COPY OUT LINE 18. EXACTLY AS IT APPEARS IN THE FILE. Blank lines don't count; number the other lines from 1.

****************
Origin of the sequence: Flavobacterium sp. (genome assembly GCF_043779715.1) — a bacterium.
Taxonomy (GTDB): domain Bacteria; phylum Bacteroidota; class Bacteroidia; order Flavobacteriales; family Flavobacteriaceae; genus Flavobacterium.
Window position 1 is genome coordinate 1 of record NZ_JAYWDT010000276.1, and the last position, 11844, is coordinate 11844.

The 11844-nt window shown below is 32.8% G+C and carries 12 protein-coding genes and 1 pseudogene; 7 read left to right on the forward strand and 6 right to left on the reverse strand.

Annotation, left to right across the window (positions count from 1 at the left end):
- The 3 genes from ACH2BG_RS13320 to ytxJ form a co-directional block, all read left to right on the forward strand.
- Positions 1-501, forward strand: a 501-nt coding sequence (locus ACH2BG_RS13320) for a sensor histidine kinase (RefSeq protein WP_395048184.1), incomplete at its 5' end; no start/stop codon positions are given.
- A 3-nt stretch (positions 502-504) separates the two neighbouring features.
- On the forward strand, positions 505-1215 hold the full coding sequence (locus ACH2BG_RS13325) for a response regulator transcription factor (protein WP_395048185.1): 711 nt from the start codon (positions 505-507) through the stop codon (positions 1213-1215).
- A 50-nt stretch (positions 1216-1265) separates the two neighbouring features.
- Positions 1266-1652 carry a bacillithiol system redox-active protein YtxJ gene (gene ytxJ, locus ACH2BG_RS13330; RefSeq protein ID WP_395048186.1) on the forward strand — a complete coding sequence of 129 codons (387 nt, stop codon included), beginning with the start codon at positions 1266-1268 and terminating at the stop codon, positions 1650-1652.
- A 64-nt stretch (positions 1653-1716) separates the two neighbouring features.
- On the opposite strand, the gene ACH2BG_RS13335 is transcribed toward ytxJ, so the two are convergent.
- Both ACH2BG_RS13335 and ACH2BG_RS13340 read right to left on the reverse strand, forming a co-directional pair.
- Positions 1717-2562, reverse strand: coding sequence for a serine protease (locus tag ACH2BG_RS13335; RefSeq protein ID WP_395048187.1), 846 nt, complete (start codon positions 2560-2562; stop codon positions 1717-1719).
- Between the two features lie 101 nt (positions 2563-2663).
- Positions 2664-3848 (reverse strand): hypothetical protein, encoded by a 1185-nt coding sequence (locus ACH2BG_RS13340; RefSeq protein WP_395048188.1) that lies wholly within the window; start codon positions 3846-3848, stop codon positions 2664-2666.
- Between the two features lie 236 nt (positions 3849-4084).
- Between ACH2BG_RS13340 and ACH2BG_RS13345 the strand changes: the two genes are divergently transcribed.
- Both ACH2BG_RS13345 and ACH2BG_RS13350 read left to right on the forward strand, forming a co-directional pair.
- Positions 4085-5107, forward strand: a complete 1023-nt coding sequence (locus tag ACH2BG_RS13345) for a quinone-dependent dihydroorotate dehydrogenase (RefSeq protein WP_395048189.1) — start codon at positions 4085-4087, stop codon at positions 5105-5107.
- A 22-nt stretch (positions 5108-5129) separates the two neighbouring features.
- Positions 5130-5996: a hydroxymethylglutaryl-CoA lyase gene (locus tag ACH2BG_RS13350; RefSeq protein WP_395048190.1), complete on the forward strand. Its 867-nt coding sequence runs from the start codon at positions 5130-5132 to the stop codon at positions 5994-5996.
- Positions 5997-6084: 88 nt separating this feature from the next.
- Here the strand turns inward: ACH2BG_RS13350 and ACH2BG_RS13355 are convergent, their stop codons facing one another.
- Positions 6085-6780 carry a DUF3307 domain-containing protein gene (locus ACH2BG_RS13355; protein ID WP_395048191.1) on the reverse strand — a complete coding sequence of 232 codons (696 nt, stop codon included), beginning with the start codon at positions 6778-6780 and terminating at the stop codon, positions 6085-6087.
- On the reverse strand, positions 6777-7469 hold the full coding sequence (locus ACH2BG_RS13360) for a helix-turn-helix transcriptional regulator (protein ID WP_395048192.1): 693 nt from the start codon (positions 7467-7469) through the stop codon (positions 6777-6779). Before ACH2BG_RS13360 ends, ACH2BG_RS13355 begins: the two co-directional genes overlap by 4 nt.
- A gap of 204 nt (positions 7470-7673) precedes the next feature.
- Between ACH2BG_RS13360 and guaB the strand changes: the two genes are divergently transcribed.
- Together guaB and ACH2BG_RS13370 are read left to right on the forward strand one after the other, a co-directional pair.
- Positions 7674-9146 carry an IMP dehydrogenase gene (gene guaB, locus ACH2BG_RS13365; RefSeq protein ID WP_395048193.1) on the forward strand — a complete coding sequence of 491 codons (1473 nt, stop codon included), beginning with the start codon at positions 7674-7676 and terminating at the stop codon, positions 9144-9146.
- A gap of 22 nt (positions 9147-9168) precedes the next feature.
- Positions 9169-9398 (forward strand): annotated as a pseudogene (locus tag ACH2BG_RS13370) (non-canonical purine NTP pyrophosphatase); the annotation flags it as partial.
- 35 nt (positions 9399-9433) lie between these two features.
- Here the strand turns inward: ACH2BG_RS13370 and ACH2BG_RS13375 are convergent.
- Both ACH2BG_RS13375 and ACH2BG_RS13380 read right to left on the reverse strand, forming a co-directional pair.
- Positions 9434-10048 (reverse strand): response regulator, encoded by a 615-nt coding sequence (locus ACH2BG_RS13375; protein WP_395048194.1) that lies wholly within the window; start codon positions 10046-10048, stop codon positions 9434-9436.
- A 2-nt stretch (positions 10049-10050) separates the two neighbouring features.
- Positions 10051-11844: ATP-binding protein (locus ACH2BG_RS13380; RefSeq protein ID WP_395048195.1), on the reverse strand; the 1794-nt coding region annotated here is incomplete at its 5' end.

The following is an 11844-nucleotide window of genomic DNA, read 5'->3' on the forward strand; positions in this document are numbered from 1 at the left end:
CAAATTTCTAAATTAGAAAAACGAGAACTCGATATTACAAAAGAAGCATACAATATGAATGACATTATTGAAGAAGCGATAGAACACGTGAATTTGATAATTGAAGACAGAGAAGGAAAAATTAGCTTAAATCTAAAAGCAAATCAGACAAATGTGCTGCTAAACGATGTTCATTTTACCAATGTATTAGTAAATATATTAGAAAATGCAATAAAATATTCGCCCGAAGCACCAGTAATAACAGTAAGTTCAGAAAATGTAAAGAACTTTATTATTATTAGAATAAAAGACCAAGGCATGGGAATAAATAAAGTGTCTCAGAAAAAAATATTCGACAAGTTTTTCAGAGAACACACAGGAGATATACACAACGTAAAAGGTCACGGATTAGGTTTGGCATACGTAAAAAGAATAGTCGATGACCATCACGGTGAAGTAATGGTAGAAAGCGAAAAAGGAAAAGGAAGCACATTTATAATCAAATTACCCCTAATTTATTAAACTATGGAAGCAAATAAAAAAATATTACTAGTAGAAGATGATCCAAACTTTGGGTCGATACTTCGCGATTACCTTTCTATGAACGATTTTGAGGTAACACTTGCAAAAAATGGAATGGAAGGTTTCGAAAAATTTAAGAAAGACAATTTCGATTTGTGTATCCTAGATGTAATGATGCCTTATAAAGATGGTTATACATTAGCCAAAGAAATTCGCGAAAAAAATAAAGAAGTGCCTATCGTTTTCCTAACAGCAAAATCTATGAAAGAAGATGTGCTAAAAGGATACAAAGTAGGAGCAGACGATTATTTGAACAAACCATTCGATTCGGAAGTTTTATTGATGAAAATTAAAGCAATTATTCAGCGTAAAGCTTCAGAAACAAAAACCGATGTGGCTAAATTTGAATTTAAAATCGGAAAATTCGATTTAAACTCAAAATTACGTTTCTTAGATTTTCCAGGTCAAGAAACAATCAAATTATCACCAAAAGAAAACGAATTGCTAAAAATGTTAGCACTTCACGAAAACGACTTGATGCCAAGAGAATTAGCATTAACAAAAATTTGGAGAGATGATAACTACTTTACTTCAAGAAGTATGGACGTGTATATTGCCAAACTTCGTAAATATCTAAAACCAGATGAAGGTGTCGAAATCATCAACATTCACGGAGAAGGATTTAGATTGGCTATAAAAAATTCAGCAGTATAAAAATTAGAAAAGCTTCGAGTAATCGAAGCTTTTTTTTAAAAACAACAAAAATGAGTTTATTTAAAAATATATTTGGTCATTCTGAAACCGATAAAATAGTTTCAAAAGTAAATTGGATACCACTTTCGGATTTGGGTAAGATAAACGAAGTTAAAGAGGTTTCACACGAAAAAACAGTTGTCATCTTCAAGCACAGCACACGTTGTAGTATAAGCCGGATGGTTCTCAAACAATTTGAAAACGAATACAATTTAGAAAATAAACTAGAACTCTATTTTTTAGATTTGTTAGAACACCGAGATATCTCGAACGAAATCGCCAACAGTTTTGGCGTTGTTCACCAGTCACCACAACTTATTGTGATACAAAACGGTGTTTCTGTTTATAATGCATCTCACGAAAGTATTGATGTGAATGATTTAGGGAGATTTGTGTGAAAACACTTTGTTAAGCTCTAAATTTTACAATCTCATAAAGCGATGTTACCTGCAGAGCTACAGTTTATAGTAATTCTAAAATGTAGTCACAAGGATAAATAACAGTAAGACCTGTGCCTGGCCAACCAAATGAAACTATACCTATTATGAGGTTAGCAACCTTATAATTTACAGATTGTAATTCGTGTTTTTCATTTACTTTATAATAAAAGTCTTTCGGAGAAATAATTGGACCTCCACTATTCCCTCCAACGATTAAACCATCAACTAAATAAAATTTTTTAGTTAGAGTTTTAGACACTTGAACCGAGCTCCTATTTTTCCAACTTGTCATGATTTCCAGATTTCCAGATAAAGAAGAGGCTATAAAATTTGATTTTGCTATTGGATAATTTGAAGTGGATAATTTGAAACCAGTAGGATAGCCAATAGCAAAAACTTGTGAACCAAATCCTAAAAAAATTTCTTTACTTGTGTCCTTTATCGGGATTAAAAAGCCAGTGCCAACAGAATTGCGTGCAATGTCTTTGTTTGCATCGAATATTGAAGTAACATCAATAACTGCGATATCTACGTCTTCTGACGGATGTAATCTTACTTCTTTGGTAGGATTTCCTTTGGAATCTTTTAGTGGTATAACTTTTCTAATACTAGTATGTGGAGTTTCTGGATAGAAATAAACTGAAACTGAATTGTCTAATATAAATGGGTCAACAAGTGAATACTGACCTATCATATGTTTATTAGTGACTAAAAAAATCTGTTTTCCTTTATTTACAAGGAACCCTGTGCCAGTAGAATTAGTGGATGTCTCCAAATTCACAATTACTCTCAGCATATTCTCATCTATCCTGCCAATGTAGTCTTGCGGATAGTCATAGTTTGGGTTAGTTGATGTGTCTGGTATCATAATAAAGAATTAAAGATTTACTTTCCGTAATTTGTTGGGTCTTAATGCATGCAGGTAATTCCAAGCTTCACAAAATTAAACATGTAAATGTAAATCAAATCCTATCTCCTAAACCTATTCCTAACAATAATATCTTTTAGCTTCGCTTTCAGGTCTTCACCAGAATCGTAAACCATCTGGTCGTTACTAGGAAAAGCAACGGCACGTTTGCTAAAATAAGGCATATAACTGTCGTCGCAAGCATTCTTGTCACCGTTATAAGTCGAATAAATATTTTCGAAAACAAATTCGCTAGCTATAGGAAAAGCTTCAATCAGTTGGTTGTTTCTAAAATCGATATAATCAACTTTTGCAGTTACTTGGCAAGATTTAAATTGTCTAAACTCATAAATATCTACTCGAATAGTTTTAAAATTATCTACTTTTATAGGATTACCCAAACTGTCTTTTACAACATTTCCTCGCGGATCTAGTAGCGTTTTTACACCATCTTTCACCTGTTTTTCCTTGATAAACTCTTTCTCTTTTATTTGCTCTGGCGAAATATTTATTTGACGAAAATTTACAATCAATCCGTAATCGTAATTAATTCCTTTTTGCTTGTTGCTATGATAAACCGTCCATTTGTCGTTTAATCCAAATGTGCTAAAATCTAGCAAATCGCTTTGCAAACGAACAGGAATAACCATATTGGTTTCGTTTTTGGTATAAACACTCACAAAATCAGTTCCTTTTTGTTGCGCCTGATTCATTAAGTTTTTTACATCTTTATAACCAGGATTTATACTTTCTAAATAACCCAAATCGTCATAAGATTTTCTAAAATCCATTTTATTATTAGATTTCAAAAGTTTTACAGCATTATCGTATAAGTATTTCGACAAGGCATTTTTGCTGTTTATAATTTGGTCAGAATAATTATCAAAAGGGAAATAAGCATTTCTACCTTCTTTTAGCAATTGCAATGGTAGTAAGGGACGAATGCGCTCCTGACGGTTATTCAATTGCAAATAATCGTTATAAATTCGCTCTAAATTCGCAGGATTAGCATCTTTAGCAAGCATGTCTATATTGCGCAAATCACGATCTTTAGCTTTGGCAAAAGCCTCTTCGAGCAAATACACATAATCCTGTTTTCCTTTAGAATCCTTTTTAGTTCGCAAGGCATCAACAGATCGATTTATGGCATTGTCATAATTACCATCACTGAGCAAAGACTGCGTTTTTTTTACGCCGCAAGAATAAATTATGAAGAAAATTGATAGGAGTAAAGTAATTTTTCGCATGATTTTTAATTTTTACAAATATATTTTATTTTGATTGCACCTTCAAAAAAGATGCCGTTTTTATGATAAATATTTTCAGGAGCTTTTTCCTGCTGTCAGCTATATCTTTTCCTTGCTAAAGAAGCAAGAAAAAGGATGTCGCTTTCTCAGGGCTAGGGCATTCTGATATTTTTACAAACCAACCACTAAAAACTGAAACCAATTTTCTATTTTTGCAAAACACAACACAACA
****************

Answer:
- Between the two features lie 236 nt (positions 3849-4084).